Milwaukee Bucks v New York Knicks

‘Melo does what ‘Melo does, but old guy Toney Douglas saves Knicks


Knicks fans, this is what you’re going to get from Carmelo Anthony.

He had 27 points and one assist. He shot 10 of 25 on the night and you’re saying, “He had a poor shooting night.” Not really, he had a pretty average shooting night for himself — he is shooting 45.2 percent from the floor this season. Take 25 shots and he’ll normally hit 11 or 12. He was only slightly below that.

But he can create his own shot, and he does not back down from the big moment.

With the Knicks up four and 1:20 left, Anthony got the ball 18-feet out along the baseline, drove baseline around Carlos Delfino like he wasn’t there for the dunk.

With 30 seconds left (after a hustling Toney Douglas rebound of a missed Chauncey Billups three), the ball again went to Anthony, this time on the wing. He drove middle, Andrew Bogut came early with the help, Anthony drove into his body then faded for a contested 15 footer. The net barely moved.

Those shots helped seal up a 114-108 win in ‘Melo’s New York debut. One he had without a team practice but still looked pretty comfortable with his new teammates. It was a win against a Bucks team that just seems to give the Knicks problems in recent year and made this one tough. It’s a win that’s good to have.

The real hero of this game for the Knicks was Douglas, the old man of the roster. Yes, old man. Sure, he is only in his second season at age 24. But as Knickerblogger notes, Douglass signed with the Knicks 20 months ago and as of tonight he is the longest tenured Knick.

Old man Douglas had 23 off the bench on 10-of-12 shooting and 3-of-5 from three. He had clutch buckets all night plus the rebound in crunch time. He was the Knicks real MVP.

We could nitpick this Knicks win. Their defense gave up 111.3 points per 100 possessions to a Bucks team with the worst offense in the league (scoring 101 points per 100 possessions on the season). We could discuss Chauncey Billups 4-of-12 shooting night. We could look at Andrew Bogut’s 14  and 12 and wonder what a better center would do to them.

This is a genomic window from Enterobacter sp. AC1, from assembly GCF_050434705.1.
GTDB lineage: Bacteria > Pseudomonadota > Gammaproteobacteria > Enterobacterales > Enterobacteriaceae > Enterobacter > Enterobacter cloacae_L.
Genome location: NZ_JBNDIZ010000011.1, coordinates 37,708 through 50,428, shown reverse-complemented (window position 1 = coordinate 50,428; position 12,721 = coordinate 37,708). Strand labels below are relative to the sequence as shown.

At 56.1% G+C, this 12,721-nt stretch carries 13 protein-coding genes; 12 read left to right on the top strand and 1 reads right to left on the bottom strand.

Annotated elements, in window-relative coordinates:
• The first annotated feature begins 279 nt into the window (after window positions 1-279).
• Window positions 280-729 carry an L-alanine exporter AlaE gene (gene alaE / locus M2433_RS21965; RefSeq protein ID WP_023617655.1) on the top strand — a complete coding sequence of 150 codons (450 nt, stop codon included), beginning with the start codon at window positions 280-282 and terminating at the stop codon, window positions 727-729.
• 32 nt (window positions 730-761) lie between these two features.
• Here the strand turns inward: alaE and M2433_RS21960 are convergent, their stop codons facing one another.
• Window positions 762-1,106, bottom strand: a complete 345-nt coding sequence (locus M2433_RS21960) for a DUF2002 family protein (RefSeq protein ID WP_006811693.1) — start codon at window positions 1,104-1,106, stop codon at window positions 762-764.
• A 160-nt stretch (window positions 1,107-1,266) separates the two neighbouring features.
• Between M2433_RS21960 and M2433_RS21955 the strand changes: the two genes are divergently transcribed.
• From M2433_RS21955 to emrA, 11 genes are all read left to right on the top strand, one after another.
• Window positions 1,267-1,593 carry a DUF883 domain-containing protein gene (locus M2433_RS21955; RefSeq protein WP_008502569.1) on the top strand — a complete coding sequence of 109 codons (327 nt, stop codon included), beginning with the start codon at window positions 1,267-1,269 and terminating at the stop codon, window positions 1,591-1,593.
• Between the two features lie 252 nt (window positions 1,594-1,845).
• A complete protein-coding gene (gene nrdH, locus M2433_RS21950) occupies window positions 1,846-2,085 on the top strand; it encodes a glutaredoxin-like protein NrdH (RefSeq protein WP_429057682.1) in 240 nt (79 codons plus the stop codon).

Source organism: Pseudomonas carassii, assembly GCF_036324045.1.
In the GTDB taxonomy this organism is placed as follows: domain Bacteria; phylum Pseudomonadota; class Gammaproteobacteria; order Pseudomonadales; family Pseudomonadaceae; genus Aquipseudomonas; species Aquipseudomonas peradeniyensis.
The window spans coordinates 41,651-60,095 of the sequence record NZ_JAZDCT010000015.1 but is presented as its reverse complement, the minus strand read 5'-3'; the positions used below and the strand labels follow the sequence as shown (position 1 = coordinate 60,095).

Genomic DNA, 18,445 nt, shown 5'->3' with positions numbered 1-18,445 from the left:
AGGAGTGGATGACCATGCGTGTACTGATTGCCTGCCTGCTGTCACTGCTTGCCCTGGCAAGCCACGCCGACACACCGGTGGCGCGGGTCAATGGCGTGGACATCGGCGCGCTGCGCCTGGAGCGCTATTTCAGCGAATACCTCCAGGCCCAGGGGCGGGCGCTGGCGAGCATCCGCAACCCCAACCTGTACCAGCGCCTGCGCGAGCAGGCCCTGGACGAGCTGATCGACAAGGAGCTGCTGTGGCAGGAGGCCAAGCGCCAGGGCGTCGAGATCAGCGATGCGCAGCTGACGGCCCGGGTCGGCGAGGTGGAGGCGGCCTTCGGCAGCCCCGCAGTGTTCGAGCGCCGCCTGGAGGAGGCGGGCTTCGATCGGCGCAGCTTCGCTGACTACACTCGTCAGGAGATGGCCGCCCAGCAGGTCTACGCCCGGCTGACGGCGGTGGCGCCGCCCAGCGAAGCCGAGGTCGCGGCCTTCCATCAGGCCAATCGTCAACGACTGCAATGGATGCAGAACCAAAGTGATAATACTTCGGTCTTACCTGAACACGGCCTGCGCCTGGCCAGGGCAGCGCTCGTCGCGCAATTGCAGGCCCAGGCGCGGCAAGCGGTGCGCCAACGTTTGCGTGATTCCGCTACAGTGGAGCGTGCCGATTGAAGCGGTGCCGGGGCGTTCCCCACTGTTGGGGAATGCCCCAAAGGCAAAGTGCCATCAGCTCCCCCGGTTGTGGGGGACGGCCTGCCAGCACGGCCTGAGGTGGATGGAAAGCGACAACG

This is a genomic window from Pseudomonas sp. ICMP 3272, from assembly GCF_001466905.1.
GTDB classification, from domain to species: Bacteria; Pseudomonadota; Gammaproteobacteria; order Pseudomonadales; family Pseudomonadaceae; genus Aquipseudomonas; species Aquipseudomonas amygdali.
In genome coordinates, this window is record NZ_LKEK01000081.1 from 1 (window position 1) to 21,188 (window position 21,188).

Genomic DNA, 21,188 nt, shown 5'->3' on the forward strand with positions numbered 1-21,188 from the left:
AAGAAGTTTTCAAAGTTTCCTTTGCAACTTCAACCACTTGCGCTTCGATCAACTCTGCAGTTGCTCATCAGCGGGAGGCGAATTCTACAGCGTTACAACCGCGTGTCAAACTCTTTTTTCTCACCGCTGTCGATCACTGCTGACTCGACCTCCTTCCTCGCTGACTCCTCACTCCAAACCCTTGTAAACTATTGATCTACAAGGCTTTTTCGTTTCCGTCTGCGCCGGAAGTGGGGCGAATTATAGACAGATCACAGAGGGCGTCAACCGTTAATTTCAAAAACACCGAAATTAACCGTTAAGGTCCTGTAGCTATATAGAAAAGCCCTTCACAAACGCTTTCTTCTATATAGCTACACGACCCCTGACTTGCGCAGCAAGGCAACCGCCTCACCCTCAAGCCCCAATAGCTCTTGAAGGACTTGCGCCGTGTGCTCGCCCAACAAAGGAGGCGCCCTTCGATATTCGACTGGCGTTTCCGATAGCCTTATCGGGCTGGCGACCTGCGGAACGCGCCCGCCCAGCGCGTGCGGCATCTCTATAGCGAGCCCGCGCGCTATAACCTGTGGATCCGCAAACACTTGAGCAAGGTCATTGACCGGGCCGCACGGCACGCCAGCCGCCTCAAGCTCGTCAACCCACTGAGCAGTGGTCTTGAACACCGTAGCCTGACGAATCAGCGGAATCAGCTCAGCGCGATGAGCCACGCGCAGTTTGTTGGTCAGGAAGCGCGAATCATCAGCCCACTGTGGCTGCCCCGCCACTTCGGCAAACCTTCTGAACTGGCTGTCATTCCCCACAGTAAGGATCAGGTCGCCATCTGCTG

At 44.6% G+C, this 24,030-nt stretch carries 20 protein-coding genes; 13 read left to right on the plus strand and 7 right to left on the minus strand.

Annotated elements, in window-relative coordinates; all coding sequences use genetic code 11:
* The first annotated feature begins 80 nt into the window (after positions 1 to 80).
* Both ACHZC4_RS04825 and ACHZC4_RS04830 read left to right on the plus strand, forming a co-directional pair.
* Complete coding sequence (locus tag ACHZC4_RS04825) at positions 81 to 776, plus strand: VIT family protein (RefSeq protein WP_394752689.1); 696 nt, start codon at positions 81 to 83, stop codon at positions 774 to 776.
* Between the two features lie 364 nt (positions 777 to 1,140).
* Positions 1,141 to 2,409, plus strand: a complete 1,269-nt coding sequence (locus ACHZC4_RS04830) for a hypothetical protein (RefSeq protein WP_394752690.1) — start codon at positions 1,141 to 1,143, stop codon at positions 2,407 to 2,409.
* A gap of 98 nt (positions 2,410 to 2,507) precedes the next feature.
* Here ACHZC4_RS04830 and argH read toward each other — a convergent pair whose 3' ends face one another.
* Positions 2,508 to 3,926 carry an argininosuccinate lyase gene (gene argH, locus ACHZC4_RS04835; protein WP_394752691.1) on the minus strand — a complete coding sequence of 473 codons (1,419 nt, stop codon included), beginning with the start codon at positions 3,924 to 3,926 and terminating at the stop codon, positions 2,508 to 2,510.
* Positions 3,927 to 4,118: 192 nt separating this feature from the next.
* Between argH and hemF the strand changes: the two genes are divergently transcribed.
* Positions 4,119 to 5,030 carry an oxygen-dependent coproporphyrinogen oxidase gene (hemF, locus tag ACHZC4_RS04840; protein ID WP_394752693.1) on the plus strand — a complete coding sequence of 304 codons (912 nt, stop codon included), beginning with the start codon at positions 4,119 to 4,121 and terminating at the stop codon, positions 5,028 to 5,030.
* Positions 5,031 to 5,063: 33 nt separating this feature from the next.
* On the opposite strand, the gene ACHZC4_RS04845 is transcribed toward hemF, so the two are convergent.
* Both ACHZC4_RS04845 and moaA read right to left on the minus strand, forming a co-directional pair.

But Wednesday was not about that.

Wednesday was a celebration of what basketball can be in New York. The electric energy in the building during introductions. The chants of “Me-lo, Me-lo.”

There is a long way to go with this Knicks team. A lot of questions to be answered. But the Knicks faithful got their first look at their newest hero in his new blue and orange jersey. They saw him hit the key shots in crunch time. They saw a win.

They saw hope.

Kristaps Porzingis envelops Victor Oladipo’s dunk attempt (video)

Nikola Vucevic, Kristaps Porzingis
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Scott Skiles moved Victor Oladipo to the bench, because the Magic coach wanted to give Oladipo a chance to be more aggressive.

It worked.

Oladipo scored a season-high 24 points in the Magic’s 100-91 win over the Knicks.

But Oladipo’s aggressiveness also produced this fantastic Kristaps Porzingis block:

John Wall: Wizards shouldn’t have rested me and Bradley Beal together

Bradley Beal, John Wall
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The Wizards scored just six fourth-quarter points in their loss to the Hornets last night.

John Wall and Bradley Beal rested for the first 4:42 of that final period.

Wall, via Jorge Castillo of The Washington Post:

“I feel like we can’t have me and Brad sitting,” said Wall, who finished with 14 points on 6 for 18 shooting, with six assists, five rebounds and four turnovers. “That’s just my opinion. Coach makes the decision he feels is best for us. I just feel like one of us has to be in in that situation because when you’re on the road, this is the time when you can step on them.

“I just feel like one of us has to be in. I don’t know. It’s just my opinion because our second unit was just so stagnant. And I’m not saying they lost the game. [Shoot], we all lost the game. We didn’t make shots. We were 1 for 20, right? I think we were just so stagnant. We really didn’t have anybody penetrating and creating.”